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Gary M. Barnes

1989 ). The typical subdivisions of the boundary layer include the surface, mixed, transition, cloud, and inversion layers for the trade wind regions. How this vertical thermodynamic structure evolves in a tropical cyclone (TC) is not well documented. Omega dropwindsondes (ODWs) did show some aspects of the boundary layer ( Franklin et al. 1988 ; Powell 1990 ; Bogner et al. 2000 ; Barnes and Bogner 2001 ), but their quality demanded averaging over tens of meters. The hygristor often stayed wet

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Thomas J. Perrone and Paul R. Lowe

at 950, 700, 500 and 200 mb to forecast tropical storm formation (genesis). NationalOceanographic and Atmospheric Administration tropical mosaic visible satellite images and the Joint (UnitedStates Navy and Air Force) Typhoon Warning Center's Post-Season Best Track analyses of tropical storms wereused to select a representative collection of tropical cloud clusters, some of which became tropical storms (GOcases), others of which did not (NO GO cases). Navy Fleet Numerical Oceanography Central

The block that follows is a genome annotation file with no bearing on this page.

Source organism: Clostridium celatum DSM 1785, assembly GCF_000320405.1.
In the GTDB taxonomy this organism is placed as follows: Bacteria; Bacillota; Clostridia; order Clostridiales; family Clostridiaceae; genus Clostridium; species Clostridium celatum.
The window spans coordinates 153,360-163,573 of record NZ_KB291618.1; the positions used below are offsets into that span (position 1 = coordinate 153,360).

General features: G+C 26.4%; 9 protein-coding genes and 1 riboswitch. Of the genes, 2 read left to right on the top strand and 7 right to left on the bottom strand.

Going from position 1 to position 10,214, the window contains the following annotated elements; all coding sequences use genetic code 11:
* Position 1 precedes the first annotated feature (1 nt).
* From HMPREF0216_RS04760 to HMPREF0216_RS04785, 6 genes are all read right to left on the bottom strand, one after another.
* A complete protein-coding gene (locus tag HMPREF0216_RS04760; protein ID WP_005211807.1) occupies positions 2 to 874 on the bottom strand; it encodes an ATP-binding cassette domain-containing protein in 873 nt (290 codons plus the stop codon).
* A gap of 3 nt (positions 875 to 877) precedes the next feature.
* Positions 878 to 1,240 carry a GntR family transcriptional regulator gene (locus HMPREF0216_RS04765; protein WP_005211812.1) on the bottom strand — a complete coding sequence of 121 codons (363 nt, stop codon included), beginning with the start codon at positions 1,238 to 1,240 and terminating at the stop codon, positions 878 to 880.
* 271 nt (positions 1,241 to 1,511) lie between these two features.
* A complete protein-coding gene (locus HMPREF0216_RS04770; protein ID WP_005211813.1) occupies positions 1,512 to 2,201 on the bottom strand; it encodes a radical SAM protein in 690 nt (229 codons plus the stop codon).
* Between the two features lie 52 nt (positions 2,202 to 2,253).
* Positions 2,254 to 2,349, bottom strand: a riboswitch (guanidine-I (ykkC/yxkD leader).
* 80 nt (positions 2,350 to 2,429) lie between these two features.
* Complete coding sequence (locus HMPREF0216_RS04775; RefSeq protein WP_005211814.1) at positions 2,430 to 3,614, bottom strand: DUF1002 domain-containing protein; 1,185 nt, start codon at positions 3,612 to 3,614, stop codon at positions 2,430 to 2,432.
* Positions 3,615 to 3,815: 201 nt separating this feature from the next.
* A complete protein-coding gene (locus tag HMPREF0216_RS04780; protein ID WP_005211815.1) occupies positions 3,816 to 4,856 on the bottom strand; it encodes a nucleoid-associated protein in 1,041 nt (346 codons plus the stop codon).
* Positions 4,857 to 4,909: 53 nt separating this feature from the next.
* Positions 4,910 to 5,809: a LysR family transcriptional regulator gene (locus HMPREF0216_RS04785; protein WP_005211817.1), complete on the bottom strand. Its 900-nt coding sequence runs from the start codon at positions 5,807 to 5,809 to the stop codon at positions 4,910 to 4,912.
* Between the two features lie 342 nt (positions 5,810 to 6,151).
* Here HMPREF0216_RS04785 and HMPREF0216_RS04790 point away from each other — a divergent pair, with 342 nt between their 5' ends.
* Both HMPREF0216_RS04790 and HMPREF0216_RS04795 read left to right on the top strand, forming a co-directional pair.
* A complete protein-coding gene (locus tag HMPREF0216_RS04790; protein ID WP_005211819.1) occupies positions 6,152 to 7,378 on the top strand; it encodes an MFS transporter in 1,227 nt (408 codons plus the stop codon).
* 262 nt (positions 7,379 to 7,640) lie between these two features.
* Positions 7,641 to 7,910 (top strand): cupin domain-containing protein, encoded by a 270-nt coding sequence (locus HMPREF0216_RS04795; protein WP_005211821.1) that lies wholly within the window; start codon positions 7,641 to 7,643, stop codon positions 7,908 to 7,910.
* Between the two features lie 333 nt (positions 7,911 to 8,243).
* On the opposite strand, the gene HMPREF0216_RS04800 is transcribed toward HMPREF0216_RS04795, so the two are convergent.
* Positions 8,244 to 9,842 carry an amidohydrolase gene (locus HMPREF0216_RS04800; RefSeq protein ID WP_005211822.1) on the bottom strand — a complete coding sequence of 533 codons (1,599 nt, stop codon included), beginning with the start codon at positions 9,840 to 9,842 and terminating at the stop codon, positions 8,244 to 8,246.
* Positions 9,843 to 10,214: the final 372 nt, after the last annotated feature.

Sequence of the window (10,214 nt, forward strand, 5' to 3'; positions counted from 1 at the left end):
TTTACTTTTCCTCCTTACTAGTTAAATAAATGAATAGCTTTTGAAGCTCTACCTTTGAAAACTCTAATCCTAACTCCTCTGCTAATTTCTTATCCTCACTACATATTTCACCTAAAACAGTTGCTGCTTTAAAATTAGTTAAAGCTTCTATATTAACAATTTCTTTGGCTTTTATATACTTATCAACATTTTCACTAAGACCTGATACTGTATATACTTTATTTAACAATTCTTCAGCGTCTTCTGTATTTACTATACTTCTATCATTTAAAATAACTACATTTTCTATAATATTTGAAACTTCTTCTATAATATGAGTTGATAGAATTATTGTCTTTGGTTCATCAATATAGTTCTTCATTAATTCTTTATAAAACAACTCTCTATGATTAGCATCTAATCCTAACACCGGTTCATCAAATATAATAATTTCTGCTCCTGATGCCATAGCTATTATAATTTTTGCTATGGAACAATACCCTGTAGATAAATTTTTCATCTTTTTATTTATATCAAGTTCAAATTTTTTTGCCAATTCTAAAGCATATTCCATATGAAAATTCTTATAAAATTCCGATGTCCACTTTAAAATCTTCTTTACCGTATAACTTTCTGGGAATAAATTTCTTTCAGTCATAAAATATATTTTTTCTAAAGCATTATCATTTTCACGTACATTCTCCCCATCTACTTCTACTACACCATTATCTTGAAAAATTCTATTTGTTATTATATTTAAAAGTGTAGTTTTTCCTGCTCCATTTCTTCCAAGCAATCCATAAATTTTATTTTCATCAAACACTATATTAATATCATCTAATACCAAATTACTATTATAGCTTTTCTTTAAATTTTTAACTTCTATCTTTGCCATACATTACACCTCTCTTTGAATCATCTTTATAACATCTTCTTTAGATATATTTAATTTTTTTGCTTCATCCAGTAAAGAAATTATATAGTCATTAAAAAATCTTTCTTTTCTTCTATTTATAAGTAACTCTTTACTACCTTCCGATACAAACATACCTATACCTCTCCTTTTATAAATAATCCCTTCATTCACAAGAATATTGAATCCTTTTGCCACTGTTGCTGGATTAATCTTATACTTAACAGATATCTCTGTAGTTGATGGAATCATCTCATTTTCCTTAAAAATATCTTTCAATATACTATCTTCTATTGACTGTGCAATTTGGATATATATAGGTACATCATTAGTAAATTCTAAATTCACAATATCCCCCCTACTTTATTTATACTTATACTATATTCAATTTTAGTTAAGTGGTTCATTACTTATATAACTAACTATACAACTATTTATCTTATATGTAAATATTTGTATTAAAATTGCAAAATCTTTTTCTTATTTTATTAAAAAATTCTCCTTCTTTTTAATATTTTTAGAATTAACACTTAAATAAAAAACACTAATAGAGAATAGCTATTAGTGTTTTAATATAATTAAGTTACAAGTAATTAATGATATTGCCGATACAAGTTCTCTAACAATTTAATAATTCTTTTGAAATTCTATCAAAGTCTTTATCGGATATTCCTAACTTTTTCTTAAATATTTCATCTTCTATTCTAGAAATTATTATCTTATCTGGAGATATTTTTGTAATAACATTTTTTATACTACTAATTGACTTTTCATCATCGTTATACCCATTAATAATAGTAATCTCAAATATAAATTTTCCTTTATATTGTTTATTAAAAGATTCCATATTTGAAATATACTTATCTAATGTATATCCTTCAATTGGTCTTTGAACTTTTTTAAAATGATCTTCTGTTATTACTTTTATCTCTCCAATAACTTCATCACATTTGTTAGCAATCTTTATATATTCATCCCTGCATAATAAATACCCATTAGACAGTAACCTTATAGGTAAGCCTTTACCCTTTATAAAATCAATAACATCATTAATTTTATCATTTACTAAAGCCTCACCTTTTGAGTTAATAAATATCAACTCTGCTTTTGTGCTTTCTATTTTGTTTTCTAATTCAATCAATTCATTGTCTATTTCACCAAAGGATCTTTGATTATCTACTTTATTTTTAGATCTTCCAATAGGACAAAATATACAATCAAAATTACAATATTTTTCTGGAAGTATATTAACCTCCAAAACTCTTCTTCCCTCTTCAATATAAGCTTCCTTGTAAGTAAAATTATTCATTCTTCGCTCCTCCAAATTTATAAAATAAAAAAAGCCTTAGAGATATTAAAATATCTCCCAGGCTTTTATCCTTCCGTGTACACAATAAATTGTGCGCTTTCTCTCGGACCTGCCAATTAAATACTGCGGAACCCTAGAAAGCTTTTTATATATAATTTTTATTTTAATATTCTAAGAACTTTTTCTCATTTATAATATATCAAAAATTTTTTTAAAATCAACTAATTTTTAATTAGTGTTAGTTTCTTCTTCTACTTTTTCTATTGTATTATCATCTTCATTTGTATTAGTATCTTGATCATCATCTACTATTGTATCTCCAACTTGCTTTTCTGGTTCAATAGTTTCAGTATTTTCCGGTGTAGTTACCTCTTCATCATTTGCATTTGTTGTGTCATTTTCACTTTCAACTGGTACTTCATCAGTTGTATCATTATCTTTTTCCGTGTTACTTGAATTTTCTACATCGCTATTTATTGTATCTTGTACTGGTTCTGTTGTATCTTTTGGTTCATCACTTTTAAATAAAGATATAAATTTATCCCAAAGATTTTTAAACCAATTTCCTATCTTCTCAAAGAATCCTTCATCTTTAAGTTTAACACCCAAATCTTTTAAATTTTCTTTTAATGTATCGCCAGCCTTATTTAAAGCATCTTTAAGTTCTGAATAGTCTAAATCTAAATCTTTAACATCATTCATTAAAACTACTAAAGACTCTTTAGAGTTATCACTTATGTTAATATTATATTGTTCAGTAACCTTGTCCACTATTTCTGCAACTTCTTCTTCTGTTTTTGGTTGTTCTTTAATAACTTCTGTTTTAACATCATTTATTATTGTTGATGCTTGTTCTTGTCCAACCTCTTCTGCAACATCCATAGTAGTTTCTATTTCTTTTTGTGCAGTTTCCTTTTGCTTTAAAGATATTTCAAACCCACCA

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Roniebimcs experienced in flying tluough such regione. Clouds, rain, and fog all contribute t,o tlie discomfort and danger of flyinq. I)erhxps tlie most interesting are tlie experiences in the thimder- storm and tlie up-and-down wjnda which accompany such storms. AR tlie driving wedge of cold air a t the Hurface advances ahead of the st,orni, the air into which the shrni is moving is forced upward. The Iimxinium t,urbulence is found in the region of the sguzll cloud, but t!ie force of the rising air

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N. C. G. Hart, C. J. C. Reason, and N. Fauchereau

into the temperate latitudes, had amplified the upper-level trough as it moved over southern Africa ( Fig. 5d ), increasing curvature in the upper-level flow. This wave growth intensified the upper-level divergence favoring convection and was further reinforced by the upper-level divergent response to convective activity already occurring in the cloud band. Heavy showers, supported by the intensified large-scale forcing, continued to fall over much of South Africa on 6 January, although generally

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Qing-Hong Zhang, Kai-Hon Lau, Ying-Hwa Kuo, and Shou-Jun Chen

in the subtropics. Nagata and Ogura (1991) conducted a modeling study of an intensive MCS along the baiu front. They simulated a localized LLJ with a horizontal scale of ≈500 km associated with a mesoscale low. The localized LLJ was accelerated by the pressure gradient force toward the convectively induced low. Kato (1998) studied the maintenance and enhancement of the LLJ in the simulation of a torrential rain case over Japan. He found that the core of the localized LLJ is maintained through

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James W. Wilson, R. E. Carbone, J. D. Tuttle, and T. D. Keenan